Doctor Runs 22 Miles In Mask To Prove Oxygen Levels Don’t Decrease

Doctors and nurses are even more overworked than usual these days, with the pandemic still raging strong in certain parts of the world with no clue as to when it might finally be under control. They should be using their sporadic free time to relax, or sleep, or spend time with their families if they can do so safely.

Instead, too many of them keep having to spend time convincing the rest of us to wear our freaking masks. Numerous videos featuring healthcare workers measuring their oxygen levels with various types of masks on have surfaced at this point. The results are always the same: wearing a mask does not in any way lower the oxygen levels of an average, relatively healthy human with no pre-existing breathing issues.

But the pushback is always the same, too: anti-maskers inevitably complain that wearing a mask for a few seconds or a few minutes isn’t comparable to wearing a mask for hours at a time.

We already know this isn’t true, both because doctors wear masks in surgery without issue literally every single day, and because science has repeatedly told us that cloth and surgical masks are completely safe.

Still, anti-maskers insist on their absurd conspiracies and fake science.

So Tom Lawton, an ICU doctor at the Bradford Royal Infirmary in Yorkshire, strapped on his mask and ran 22 miles in yet another attempt by doctors to prove that science is, you know, real.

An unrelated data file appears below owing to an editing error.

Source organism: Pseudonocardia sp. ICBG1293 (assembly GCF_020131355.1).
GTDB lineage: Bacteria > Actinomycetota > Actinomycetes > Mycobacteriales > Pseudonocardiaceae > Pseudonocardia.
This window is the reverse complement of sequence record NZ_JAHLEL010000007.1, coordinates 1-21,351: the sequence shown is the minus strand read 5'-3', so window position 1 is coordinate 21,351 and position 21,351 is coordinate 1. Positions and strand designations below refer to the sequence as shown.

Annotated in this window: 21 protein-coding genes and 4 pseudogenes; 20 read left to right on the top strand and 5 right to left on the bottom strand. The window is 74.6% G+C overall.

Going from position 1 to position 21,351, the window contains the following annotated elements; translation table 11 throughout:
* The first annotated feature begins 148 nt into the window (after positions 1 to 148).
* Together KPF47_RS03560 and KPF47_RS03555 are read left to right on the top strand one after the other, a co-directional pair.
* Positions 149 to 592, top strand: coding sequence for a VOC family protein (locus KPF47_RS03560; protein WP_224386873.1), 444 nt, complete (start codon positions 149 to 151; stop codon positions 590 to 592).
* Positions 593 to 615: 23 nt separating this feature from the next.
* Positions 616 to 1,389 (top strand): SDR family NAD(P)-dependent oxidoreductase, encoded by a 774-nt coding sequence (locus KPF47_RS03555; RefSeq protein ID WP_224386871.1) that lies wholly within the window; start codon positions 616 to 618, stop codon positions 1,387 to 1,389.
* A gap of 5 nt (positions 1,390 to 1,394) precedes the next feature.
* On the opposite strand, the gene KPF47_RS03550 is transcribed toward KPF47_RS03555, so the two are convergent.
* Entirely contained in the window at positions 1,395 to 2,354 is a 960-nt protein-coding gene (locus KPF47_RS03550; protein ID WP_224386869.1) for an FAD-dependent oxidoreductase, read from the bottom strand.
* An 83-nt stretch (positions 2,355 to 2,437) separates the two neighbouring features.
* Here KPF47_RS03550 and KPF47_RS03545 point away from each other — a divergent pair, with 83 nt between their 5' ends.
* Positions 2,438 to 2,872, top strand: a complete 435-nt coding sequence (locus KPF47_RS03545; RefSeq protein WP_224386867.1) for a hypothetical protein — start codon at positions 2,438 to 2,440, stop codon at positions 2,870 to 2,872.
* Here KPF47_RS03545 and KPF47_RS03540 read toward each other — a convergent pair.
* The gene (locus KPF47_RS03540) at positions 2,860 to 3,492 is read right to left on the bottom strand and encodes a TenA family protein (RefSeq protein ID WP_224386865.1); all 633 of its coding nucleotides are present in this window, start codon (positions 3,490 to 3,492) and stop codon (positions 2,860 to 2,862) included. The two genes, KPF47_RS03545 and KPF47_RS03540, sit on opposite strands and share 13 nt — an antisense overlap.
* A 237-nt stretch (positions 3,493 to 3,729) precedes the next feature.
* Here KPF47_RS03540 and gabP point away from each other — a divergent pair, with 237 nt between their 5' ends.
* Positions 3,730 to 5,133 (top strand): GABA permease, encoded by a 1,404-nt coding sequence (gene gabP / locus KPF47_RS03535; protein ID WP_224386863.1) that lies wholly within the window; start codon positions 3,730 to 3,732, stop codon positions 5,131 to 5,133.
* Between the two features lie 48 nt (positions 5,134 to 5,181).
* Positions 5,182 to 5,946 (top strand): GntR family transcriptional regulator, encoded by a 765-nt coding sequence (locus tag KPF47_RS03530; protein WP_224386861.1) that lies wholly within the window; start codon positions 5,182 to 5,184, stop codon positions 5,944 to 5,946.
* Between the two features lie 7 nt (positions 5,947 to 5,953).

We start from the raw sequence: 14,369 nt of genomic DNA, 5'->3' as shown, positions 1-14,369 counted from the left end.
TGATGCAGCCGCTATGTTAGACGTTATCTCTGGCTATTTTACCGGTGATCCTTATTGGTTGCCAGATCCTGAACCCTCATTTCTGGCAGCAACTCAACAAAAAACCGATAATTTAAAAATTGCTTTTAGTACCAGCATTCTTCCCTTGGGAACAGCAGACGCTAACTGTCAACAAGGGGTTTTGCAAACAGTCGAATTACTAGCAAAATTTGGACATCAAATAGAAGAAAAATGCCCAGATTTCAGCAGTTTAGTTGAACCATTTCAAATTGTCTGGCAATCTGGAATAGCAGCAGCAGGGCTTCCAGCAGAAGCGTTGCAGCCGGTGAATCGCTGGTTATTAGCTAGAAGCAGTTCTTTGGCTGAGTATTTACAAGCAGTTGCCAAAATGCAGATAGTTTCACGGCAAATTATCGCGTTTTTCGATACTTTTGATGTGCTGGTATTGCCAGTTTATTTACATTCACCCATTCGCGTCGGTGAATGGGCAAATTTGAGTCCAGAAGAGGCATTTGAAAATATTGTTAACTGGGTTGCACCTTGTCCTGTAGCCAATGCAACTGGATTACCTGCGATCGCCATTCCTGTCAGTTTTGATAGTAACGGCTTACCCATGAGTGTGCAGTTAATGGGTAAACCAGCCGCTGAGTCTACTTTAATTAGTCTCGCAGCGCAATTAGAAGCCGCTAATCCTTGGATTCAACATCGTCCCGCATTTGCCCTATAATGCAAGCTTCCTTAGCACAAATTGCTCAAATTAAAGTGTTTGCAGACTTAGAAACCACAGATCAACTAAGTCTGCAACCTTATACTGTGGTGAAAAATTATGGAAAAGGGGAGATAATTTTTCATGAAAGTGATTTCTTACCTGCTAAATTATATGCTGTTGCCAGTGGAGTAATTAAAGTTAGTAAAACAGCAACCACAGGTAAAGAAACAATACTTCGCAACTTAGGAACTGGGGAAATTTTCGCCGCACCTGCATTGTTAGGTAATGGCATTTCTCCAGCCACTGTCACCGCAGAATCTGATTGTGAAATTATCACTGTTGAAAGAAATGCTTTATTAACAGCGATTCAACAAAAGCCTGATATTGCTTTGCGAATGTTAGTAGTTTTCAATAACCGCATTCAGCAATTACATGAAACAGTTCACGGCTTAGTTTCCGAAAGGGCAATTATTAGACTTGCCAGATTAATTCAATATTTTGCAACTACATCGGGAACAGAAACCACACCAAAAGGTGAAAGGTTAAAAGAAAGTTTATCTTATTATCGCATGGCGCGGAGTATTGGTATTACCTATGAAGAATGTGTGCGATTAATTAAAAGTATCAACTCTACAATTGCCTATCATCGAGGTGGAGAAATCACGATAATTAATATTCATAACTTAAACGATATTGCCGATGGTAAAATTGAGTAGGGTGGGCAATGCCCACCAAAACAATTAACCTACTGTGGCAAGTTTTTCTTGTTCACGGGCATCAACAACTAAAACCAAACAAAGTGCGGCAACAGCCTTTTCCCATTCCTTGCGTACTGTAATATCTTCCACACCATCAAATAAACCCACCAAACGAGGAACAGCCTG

“I’m someone who understands the science, I’ve got access to a pulse-oximeter (a device used to monitor the amount of oxygen carried around the body) so I can actually go out and show that [masks don’t cause hypoxia,” he told Newsweek, referring to a condition where the body is deprived of oxygen.

Lawton decided to run rather than simply wear the mask for an extended period of time as a counterbalance to the fact that he’s fit and healthy. That, he thought, would make him use 10 times the amount of oxygen he would otherwise.

“If I can show that I can get 10 peoples worth of oxygen through the mask then hopefully someone who has a respiratory disease and wants to wear a mask, they can be reassured that it is a safe thing to do,” he said.

Lawton documented parts of his journey as he ran.

And his oxygen levels remained steady.

Lawton says his oxygen levels never dipped below 98% despite wearing a cloth mask for the entire run.

And while he knows it’s unlikely this will convince the hardcore anti-maskers, who routinely scoff in the face of science and factual information, Lawton is hoping it will make a difference for those who have heard their conspiracy theories and didn’t know what to believe.

“There are a lot of people out there who just don’t want to wear a mask and will find any excuse they can but the people I’m more concerned about are people with respiratory illnesses, who would like to wear a mask, would like to do their bit, but are scared,” he said.

And as a bonus, his efforts have raised £3,401 for the Trussell Trust, a group that operates food banks around the UK.